3. The main components of the OECD definition of consumption of fixed capital are the capital consumption allowances (depreciation charges) for both the private and the government sector.
Source: Derived from National Accounts, Vol. II, 1973-1985 and 1980-1992, Organization for Economic Cooperation and Development (OECD), 1987 and 1994 eds. Prepared by the American Council for Capital Formation Center for Policy Research, April 1995.


Even more disturbing is the fact that net business investment in this country has in recent years fallen to only half the level of the 1960s and 1970s. Net private domestic investment averaged 7.2 percent of GDP from 1960 to 1980; since 1991 it have averaged only 3.4 percent (see Table 2). The U.S. net domestic saving rate, a key determinant of U.S. investment, has also fallen sharply, from an average of 7.6 percent in the 1960-1980 period to only 2.2 percent in the 1990s (see Table 2). While larger federal budget deficits are part of the reason for the saving rate’s decline, personal and business saving rates have also declined. U.S. saving and investment rates must be increased if we are to create better jobs, increase living standards, and help the United States retain its leading role in world affairs.

Table 2 Flow of U.S. Net Saving and Investment
(percent of GDP in current $)
Average 1960-1980 Average 1981-1985 Average 1986-1990 Average 1991-19951
Net private domestic saving 8.2% 7.2% 5.1% 5.3%
State and local government surpluses 0.4% 1.2% 0.9% 0.4%
Subtotal of private and state saving 8.6% 8.4% .9% 5.7%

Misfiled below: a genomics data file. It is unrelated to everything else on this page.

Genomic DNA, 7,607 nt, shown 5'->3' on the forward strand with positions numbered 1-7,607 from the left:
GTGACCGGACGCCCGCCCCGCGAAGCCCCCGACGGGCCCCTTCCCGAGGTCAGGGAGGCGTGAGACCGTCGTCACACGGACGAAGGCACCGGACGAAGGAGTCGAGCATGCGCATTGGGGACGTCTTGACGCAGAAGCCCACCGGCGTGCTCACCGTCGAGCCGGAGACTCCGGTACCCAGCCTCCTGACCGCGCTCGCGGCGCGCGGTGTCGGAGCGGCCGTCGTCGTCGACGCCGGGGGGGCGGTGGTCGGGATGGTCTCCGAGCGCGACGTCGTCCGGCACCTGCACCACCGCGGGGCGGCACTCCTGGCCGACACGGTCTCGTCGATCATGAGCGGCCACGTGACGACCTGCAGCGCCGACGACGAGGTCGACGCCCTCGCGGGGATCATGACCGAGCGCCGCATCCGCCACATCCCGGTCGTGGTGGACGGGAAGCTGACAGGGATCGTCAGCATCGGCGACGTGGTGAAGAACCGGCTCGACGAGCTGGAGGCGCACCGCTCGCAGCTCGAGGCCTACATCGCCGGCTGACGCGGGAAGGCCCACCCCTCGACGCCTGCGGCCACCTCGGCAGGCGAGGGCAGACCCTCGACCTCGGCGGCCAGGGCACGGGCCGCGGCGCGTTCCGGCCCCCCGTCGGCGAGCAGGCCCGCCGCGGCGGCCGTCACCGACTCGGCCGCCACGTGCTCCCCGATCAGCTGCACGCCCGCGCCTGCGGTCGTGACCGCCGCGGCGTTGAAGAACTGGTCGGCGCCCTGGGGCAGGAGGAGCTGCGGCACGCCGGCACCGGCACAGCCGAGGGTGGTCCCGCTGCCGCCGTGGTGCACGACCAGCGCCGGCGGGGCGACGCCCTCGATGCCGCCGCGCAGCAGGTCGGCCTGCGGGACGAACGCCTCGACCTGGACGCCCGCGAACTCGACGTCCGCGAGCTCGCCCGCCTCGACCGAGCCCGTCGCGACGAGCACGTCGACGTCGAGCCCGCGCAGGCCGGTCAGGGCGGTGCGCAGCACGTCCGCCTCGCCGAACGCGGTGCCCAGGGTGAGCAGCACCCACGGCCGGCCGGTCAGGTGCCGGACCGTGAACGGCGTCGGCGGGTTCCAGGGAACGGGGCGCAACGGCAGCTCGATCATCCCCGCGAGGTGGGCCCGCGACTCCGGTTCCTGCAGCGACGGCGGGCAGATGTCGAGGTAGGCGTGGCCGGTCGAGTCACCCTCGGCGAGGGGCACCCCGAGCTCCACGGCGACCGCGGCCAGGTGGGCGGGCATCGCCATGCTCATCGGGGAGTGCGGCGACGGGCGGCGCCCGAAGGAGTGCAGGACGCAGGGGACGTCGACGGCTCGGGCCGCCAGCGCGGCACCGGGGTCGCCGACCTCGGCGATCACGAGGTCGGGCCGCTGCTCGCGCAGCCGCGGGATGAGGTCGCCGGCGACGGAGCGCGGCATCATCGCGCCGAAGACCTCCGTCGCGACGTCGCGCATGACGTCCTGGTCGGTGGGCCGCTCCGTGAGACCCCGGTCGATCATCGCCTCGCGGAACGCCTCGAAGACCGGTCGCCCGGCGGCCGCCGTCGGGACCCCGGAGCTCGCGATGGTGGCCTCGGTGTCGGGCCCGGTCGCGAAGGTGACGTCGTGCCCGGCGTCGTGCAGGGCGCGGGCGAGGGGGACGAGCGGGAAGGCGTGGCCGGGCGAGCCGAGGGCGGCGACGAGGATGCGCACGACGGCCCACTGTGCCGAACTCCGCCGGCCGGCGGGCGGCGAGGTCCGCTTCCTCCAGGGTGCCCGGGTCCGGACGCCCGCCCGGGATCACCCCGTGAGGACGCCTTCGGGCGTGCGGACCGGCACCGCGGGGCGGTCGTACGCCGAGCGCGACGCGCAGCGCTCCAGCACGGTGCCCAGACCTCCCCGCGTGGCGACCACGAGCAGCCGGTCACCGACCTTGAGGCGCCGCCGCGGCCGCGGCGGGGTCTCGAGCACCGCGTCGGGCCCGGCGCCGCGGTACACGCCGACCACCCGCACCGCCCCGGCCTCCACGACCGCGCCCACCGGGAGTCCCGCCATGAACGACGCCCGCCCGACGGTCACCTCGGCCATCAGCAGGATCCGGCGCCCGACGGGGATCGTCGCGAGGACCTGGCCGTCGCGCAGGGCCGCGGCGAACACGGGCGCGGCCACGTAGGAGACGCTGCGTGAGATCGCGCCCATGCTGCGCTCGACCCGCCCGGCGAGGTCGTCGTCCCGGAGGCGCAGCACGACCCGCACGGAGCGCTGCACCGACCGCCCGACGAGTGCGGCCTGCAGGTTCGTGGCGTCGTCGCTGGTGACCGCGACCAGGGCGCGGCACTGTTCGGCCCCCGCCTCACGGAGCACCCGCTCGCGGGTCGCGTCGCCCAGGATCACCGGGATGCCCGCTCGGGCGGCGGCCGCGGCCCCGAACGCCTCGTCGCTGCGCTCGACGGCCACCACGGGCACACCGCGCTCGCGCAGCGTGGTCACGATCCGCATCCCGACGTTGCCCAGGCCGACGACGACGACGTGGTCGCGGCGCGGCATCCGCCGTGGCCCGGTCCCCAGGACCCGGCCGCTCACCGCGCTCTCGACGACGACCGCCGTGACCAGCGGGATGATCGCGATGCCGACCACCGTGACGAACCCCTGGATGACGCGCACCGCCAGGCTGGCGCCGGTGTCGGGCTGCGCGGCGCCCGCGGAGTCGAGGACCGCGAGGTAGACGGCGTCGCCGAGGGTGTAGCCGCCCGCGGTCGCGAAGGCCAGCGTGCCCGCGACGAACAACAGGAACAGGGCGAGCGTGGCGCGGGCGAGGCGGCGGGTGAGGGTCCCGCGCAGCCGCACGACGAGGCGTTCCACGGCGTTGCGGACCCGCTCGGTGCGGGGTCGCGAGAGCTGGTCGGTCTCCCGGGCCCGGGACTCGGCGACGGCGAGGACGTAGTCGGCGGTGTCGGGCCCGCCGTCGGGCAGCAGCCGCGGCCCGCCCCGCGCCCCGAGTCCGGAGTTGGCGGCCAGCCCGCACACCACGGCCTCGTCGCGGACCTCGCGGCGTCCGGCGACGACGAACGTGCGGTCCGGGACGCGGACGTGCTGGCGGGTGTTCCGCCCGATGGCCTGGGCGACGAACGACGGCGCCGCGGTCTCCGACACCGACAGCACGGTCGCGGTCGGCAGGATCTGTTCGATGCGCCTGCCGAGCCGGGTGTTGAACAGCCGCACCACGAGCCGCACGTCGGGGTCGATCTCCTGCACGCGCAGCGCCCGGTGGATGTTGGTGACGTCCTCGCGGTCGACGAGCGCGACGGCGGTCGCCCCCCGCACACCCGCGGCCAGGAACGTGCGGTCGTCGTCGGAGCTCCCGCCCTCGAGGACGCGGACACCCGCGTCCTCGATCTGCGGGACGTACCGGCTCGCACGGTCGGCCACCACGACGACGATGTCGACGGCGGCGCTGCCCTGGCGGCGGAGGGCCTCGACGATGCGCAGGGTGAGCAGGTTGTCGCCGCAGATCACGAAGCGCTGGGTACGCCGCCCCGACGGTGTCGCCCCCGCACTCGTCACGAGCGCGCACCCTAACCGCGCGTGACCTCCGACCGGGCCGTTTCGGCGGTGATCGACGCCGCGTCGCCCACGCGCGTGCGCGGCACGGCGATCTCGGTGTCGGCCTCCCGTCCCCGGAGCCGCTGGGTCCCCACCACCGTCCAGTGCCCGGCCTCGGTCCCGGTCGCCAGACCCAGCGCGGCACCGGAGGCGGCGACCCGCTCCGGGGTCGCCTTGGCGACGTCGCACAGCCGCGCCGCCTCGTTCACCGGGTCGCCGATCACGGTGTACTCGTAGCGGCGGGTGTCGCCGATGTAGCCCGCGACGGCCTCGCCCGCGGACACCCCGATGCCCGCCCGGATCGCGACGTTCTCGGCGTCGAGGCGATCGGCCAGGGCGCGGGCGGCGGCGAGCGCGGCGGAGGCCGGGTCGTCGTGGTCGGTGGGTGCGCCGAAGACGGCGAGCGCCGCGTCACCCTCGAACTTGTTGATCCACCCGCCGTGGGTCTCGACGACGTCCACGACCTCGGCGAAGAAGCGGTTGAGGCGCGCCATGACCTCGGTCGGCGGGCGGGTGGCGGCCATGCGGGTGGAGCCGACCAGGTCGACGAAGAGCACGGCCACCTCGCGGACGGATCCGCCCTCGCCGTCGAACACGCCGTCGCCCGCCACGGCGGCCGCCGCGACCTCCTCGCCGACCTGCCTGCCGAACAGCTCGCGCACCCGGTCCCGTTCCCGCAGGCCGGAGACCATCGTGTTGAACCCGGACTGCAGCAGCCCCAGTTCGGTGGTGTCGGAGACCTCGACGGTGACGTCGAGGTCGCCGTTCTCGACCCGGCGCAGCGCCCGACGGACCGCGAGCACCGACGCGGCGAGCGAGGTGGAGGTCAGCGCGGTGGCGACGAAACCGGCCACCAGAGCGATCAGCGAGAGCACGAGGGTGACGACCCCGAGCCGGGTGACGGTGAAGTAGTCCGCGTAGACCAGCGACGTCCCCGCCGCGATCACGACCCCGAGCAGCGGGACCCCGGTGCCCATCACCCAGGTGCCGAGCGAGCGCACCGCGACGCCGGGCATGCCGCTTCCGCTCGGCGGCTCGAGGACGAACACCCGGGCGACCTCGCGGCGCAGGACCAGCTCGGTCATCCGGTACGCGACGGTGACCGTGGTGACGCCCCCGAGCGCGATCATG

Less: federal budget deficit -1.0% -4.1% -3.2% -3.4%
Net domestic saving available for private investment 7.6% 4.3% 2.7% 2.2%
Net inflow of foreign saving2 -0.4% 1.2% 2.4% 1.2%
Net private domestic investment 7.2% 5.5% 5.1% 3.4%
Personal saving 5.1% 5.6% 3.4% 3.5%
Net business saving3 3.1% 1.6% 1.7% 1.8%
  1. The 1995 figures included in this average reflect only the first and second quarters.
  2. In the 1960-80 period the United States sent more capital abroad than it received; thus net inflow was negative during this period.
  3. Net business saving = gross private saving – personal saving – corporate and noncorporate capital consumption allowance.
Source: Department of Commerce Bureau of Economic Analysis, National Income Accounts. Update prepared by the American Council for Capital Formation Center for Policy Research, September 1995.


Conclusion: Climate Change Policies for Growth and Stabilization

Given the need to increase U.S. economic growth, policymakers should weigh carefully the pros and cons of near term reductions in U.S. CO2emissions. The consensus of the scholarly research on the costs and benefits of emission reduction presented at the ACCF Center for Policy Research’s forum is that stabilization of CO2 concentrations in the atmosphere should be a gradual process which would take place over the next 75 to 100 years. As Jae Edmonds and Marshall Wise of Battelle Pacific Northwest Laboratories point out in the study released at the Center’s forum, minimizing the economic burden to society of reductions in CO2 emissions will require three distinct but related stages. First, from 1995 to 2020, carbon emissions should be allowed to rise approximately as forecasted. Second, from 2020 to 2050, emissions growth would rise very slowly, then level off as new energy technologies gain widespread use. Third, from 2050 to 2100, emissions would decline to 1990 levels as carbon-emitting technologies are phased out.

Adopting a climate change policy such as that advocated by Edmonds and Wise would both enhance U.S. and global economic growth and lead to long-term stabilization of carbon concentrations in the atmosphere.